3. Tell how you will use or enjoy the gift. For example, “Dear Grandma, Thank you for the beautiful necklace! I have a green dress that will go perfectly with it.” Or, “Thanks for the book you sent me for my birthday. I look forward to reading it on our trip to the beach next month.”

4. Send it in a timely manner. I know there are rules of etiquette about having a year to send thanks for wedding gifts, but as far as other gifts go, I think a proper thank-you note should be mailed within a month of receiving the gift. And if you are given money or a check? Thank before you bank.

So there’s my input on what to do–and here’s some on what not to do.


1. Do not give a pre-thank-you note. Once I helped decorate for an event with a co-worker. She and I were assigned the job of creating “ambience” for a rather fancy shin-dig. We had a budget and a plan and a shopping trip to get supplies. When we arrived at the venue, my teammate and I began unloading so that we could set up. As we walked in the door, the organizer of the event met us at the entrance and handed us each a card. She’d written a thank-you note for our work on decorating this event before it had even taken place. She complimented the loveliness of our efforts before she’d seen any of it–before there was anything to see. Although I knew her heart was in the right place, it made the thank-you note feel nothing but perfunctory–just a duty she had to dispense with, to get it over with. She got the job done, but I didn’t exactly feel appreciated.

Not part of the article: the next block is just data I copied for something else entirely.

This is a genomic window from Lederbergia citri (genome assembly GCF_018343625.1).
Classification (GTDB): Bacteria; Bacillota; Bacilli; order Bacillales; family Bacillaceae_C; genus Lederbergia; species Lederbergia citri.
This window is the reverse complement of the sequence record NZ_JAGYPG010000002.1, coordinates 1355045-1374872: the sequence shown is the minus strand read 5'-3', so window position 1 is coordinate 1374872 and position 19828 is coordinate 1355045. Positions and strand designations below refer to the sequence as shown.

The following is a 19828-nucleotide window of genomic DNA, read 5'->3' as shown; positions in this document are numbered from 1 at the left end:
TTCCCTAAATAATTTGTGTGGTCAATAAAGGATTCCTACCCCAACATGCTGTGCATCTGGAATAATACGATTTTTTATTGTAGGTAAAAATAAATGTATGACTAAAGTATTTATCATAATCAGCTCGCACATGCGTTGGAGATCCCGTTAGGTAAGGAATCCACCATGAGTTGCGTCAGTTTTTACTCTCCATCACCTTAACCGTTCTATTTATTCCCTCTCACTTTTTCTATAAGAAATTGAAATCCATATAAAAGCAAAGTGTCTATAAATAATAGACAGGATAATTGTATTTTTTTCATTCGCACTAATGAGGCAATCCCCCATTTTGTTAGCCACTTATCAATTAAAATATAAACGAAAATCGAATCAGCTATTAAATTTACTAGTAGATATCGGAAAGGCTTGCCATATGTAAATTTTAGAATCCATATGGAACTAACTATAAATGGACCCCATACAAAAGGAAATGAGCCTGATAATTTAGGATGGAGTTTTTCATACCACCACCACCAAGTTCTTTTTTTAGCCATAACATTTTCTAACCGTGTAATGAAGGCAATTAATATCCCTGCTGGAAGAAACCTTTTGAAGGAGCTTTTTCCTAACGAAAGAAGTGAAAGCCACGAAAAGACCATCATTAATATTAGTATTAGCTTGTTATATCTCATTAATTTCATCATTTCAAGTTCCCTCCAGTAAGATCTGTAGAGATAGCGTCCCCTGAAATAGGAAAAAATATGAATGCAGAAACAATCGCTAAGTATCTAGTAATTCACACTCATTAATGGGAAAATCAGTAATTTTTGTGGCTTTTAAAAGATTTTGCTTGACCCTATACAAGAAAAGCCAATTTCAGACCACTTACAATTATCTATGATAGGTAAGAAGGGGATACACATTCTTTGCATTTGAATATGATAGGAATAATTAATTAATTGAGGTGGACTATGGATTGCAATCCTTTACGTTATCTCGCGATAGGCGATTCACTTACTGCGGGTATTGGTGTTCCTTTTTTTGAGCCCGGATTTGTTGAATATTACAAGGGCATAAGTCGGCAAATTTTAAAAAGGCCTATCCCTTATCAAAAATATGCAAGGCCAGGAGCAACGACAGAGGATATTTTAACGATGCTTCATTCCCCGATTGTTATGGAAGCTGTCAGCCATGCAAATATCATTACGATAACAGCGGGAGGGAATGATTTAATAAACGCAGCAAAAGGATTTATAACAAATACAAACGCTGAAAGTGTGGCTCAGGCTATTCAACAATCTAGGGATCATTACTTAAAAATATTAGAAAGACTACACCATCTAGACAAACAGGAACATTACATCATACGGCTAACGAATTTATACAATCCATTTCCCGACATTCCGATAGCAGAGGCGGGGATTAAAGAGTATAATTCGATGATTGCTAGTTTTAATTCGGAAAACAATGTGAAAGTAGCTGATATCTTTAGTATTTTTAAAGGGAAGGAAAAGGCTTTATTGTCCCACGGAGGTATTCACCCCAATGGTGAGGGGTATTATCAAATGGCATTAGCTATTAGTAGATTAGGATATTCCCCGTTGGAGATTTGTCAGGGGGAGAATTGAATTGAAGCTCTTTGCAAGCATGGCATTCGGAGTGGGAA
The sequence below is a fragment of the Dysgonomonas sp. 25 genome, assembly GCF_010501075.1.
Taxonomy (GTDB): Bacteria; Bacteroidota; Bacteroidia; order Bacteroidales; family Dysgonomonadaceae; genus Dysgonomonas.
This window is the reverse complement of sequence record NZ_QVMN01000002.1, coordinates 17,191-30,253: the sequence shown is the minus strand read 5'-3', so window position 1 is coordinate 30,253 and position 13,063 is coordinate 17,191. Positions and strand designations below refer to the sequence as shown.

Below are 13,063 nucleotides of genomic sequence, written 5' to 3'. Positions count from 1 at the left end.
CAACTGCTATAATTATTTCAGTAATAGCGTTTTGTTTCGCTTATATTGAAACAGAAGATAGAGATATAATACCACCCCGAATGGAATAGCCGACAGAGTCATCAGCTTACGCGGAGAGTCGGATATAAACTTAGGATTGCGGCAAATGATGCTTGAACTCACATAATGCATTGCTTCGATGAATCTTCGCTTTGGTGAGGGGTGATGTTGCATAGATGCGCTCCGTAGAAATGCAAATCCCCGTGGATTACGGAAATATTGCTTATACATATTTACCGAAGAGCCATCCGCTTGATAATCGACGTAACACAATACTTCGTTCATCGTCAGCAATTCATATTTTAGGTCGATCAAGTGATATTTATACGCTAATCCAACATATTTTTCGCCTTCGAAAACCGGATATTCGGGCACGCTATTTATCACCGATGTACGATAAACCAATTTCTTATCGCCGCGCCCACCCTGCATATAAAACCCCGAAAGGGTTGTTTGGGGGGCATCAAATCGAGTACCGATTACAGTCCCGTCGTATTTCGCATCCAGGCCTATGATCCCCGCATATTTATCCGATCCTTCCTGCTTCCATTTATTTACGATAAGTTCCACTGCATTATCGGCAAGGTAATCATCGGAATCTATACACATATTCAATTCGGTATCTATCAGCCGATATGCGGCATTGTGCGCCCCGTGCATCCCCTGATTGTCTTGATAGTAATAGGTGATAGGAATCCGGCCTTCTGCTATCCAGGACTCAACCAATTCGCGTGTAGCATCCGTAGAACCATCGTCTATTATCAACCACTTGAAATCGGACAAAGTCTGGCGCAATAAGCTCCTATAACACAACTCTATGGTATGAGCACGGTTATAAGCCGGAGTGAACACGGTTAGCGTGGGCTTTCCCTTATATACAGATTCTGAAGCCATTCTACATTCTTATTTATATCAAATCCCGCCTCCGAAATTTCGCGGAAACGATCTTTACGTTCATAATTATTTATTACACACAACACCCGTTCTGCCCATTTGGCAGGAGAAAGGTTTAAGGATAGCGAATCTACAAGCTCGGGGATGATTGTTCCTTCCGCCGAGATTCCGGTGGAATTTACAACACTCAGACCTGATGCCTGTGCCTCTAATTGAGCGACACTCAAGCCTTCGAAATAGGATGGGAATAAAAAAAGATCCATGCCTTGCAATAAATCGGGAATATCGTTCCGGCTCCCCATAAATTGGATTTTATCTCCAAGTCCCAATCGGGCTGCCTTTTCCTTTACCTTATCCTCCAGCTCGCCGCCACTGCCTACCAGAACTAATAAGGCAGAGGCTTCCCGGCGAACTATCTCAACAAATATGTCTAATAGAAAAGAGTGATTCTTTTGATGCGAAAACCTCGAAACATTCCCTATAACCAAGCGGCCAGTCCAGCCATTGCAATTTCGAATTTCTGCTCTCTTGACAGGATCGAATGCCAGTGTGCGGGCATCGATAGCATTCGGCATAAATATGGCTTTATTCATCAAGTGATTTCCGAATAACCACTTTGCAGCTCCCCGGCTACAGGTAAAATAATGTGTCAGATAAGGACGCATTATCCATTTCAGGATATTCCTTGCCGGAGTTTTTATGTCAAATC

2. Do not make it generic. My husband and I attended a wedding of some friends when we were newlyweds and received a thank-you note for the present we gave to the new couple. The note looked like this, “Thank you for celebrating with us and for giving us a gift.” No greeting with our names, no mention of the gift that we gave, nothing specific whatsoever. I got the impression that these cards were written before the wedding and then stuffed into envelopes with the addressee’s information written (only) on the envelope (not the card itself). Again, I suppose it sort of, kind of got the job done. But I can’t say my hubs and I felt thanked.